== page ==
Monday, July 18, 2016

Sunday's Adventure


Saturday we decided that Sunday would be a slow day. We'd just hang out and get some organizing done. Sunday morning it seems like we could drive to Crow's Nest and just sit in the car and look at the scenery and maybe a few birds.

If you've read E's entry already, you know it was more than this.




We did indeed drive north of Toowoomba to a small town called Crow's Nest. It is the entry to the Crow's Nest National Park. We took the short drive out from town into the park and and easily found a place to park Ms. Poppins (we've named the truck). We start what seemed to be a nice stroll out to the waterfall. Then it got harder.


There are the "stairs" down to the Bottlebrush pool. Just wanted you to know how are we are working to bring you these photos. Of course, once at the bottom of the hill, we were greeted with a pleasant pool of water.




Naturally, this wasn't the only climb of the day.


We eventually did get to the Crow's Nest Fall to examine the resplendent awesomeness.


Do you see the waterfall? If you look very carefully, you can see some wet rock just behind the bush in the middle and possibly, just maybe, a little bit of white water in amongst the leaves. That's it. We walked two km round trip, up and down steep hills (well, steep for us) to see this little off-season trickle. Enjoy.


Once we got back to the car park and put all our stuff back in the car, it was clear that we were a bit wobbly in the legs. Time for lunch! Also it was a three-hour "stroll" and it was now about 2:00 PM.

After a cider and some crisps in the local pub, we decided to take the longer way back and see Perseverance Dam. Who knows, we might see a couple more birds. By this time, the sun was out a bit and things were looking more hopeful. Then we turned east.


And saw the dark clouds.


When we arrived a the dam, it was again all cloudy again.



We did see an interesting tree growing along side the road.



As we drove along, we were partly following a map E found in an old newspaper and the GPS. Of course, the GPS wanted to us go a different way and gave us lots of directions we chose to ignore.

So we ignored them.


Soon we are out on a dirt road by the bottom gate. Shortly after this, we reached the top of a hill that had a sign that said "Dry Weather Road". Since it had only been raining for about a week, this should be OK to drive on, right? So off we go.

I don't have photos from the rest of the trip. Perhaps the knots in our stomachs and the rush of adrenaline made thinking of grabbing the camera difficult. Perhaps when your life is flashing before your eyes, it is difficult to focus on anything else. Perhaps we were just stupid and didn't want to document it.

We started down this long hill. Fortunately for us, it was down hill. Going up would have been impossible. E was driving, and we came upon a section of the road that was wet clay that was slick as owl shit. The only way to go was in the existing ruts downhill. E fought the good fight and managed with grace and brute strength to stay between the raised sides of the road on each side.

We eventually came to a small ledge on a dryer spot of the road and stopped to reassess. It was clear that we could not go up the hill backwards and trying to turn around would have been a disaster. I'm pretty sure that going back up hill forward, backward or sideways was simply not possible. The only way was forward. As Churchill noted, "When you are going through hell, keep moving."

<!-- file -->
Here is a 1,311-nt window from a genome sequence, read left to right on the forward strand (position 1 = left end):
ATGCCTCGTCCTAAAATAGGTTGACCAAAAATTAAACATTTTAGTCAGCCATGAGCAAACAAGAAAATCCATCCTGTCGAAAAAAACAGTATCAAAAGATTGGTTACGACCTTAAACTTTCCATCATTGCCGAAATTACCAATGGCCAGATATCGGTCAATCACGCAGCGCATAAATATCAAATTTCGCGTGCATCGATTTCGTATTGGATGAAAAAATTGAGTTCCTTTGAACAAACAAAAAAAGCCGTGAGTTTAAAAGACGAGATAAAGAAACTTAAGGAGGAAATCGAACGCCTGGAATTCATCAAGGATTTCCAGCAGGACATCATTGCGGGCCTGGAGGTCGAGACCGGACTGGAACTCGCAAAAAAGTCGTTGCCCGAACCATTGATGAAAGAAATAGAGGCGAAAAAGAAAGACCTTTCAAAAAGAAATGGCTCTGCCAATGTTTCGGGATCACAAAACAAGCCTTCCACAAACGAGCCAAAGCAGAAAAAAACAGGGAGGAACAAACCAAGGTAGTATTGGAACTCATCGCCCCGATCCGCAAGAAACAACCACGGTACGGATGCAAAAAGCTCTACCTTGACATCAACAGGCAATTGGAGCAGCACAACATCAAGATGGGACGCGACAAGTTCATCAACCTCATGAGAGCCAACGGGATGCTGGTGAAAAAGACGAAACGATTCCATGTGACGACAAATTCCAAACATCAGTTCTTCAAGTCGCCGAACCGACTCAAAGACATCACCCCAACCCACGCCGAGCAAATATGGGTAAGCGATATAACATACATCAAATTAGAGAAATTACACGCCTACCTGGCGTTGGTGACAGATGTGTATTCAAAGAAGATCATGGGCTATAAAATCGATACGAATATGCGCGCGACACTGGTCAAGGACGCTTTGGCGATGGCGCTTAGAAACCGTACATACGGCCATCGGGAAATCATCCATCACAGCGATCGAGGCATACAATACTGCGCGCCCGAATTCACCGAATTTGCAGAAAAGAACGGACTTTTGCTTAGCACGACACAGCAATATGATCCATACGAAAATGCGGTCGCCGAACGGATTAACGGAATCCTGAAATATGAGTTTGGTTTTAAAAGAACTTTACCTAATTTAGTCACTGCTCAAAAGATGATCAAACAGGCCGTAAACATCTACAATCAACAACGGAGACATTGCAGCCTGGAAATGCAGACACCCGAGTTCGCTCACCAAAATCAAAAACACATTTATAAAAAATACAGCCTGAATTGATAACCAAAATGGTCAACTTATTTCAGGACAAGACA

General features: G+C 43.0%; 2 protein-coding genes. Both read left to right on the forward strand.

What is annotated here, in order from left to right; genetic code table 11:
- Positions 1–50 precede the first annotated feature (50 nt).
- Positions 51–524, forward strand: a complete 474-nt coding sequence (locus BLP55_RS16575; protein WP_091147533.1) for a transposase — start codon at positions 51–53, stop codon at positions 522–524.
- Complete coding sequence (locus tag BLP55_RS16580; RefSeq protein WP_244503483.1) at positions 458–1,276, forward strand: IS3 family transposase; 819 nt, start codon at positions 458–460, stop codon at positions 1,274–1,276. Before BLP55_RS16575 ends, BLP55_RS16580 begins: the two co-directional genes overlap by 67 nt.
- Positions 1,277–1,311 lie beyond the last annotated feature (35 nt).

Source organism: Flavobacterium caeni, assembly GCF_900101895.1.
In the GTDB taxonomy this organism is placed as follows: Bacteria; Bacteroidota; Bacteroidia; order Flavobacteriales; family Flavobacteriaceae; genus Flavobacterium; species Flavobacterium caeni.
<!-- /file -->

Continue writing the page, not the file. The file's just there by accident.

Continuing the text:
I could tell from E's state that she was not happy driving and I asked if she'd prefer that I drive. She agreed.  I pointed out that there were fresh tracks in the road suggesting that someone has navigated the road recently and since there were no bodies, they must have made it. Walking around the truck showed tires completely caked in clay. No wonder were we sliding all over the place. It was by now about 4:00 PM and it gets dark by 5:00 or 5:30. Hoping the road isn't much longer.

We'd been in 4wd for a while. Being sure that we were in 4wd lo and putting Ms. Poppins in the lowest gear, we started again. More sliding and squirming down the hill and near the bottom were large ruts that guided us around the gentle curve. A bit more slick road and then it subsided.

We soon found ourselves on a stretch of sandier, dryer road and the going was easier. I shifted out of the lowest gear and then from 4wd lo to 4wd hi. Then finally, into 2wd. We were picking up speed. The paper map was clearly useless and the GPS questionable. Nevertheless, we turned on the GPS and tried to believe that it was telling us something that resembled reality.

We came across a couple intersections that GPS didn't seem to know about, but at every stage the dirt roads got wider and smoother. Finally, at the bottom of a hill we came to a single lane bridge where the road was paved on the other side. We were finally back on the tarred road and increasingly hopeful that we'd find civilization again.

With greater frequency, we passed houses that looked more like normal people lived there rather than folks who collect old cars and dump trucks for amusement. The GPS started making more sense. It led us to the Warrego Highway, the main road between Brisbane and Toowoomba. Now we are safe.

Since our wobbly legs from the hike and the nausea from the adrenaline rush of fear meant were going to actually cook dinner, we set the GPS for Coles to get a pizza to toss in the oven. When we got the parking lot at the shopping center were Coles is located, it gave us directions even in the lot. This prompted E to remark, "Now you can give directions, bitch?!".

Home safe at last. Ms. Poppins is very dirty and not allowed in the clean garage. Sadly, her reward for bring us home safely is to sleep out in the elements.